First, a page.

• Switch(config-if)# channel-group 1 mode [auto/desirable/on]
  • Switch(config-if)# end

Perform Basic Router Configuration as follows:

  1. Configure the hostname on all routers and switched as shown in the network diagram.
  2. Configure no ip domain-lookup on all routers and switches.
  3. Configure the enable secret password as cisco on all routers and switches.
  4. Configure the console and vty password as sanfran on all routers and switches.
  5. Configure the exec-timeout command to the console and virtual terminal lines.
  6. Save the running configuration to the NVRAM.

 Configure VTP on all switches:

  1.  Configure all switches to be part of the VTP domain “CCNP” with the password of “cisco”.
  2. Configure all switches to run VTP version 2.
  3. Configure switches DSW1 and DSW2 as VTP servers.
  4. Configure switches ASW1 and ASW2 as VTP clients.

Configure EtherChannel trunks on the switches as shown in the network diagram. Only switches DSW1 and DSW2 should actively initiate channel establishment; switches ASW1 and ASW2 should be configured as passive links that should not actively attempt to establish an EtherChannel. The EtherChannels should be configured as follows:

  • The two ports between DSW1 and DSW2 belong to channel group 1 and use mode on.
  • The two ports between DSW1 and ASW1 belong to channel group 2 and use LACP.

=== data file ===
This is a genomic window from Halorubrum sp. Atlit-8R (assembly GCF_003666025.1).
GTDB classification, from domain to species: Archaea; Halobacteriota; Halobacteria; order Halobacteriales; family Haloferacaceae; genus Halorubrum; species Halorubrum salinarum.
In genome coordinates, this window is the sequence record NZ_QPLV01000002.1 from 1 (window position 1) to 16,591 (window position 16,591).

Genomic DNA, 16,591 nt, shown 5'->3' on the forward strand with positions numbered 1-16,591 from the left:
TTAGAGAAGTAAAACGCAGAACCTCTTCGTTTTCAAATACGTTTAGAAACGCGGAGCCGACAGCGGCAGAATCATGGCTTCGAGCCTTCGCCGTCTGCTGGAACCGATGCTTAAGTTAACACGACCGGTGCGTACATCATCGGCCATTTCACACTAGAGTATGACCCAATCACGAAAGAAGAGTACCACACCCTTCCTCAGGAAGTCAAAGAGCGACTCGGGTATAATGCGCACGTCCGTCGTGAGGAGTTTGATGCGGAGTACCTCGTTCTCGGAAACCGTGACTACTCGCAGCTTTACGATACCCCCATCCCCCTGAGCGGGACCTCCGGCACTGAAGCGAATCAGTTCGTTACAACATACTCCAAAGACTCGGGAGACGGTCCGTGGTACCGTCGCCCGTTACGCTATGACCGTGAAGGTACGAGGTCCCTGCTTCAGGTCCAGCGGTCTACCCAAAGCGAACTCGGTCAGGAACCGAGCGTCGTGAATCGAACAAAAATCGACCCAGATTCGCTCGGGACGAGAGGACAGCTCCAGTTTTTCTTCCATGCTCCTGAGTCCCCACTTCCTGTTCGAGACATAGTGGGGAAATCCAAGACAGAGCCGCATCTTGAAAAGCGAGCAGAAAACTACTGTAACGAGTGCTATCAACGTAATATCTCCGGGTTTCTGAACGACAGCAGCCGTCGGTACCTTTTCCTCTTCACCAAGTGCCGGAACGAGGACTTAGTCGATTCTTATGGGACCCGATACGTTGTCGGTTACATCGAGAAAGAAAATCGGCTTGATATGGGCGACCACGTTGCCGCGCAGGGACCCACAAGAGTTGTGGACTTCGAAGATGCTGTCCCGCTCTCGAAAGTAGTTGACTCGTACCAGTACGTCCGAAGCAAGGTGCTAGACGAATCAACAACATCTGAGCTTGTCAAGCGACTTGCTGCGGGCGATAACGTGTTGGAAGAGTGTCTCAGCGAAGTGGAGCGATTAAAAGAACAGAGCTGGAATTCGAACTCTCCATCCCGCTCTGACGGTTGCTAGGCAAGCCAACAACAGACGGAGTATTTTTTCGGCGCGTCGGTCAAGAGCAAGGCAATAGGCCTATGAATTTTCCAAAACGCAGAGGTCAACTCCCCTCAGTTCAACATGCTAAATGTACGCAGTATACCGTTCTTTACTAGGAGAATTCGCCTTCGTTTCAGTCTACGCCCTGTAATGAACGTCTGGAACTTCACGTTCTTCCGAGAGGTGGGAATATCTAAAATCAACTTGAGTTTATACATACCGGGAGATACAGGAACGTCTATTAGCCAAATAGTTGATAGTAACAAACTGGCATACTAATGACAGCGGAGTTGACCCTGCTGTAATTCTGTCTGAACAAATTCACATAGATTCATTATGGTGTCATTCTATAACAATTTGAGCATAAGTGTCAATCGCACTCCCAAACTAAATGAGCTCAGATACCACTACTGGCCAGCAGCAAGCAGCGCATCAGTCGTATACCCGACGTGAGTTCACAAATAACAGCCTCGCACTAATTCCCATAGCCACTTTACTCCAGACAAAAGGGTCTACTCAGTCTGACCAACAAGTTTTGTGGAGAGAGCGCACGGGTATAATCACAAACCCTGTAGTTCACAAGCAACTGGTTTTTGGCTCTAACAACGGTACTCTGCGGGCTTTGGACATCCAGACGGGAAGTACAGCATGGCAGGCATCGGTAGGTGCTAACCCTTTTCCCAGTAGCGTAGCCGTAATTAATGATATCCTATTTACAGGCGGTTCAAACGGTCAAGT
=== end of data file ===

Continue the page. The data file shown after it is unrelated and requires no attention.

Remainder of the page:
• The two ports between DSW1 and ASW2 belong to channel group 3 and use PAgP.  
  • The two ports between DSW2 and ASW1 belong to channel group 4 and use LACP.  
  • The two ports between DSW2 and ASW2 belong to channel group 5 and use PAgP.

 Configure VLANs:

  1. On DSW1 VLANs 10, 20, 30, and 40.
  2. Confirm that the above VLANs have propagated to all switches.
  3. Assign port connecting PCs and Servers to VLANs as shown in the network diagram.

Spanning Tree Configuration:

  1. Configure DSW1 as the primary Root Bridge for all VLANs.
  2. Configure DSW2 as the secondary Root Bridge for all VLANs. 

Download this lab now:

  Configuring PortChannel (330.4 KiB, 4,722 hits)

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5 Responses to “Configuring PortChannel LACP PAgP”

  1. ifffiwarsi says:

    Can I have privillage access password

  2. sergio says:

    What is the name of each vlan?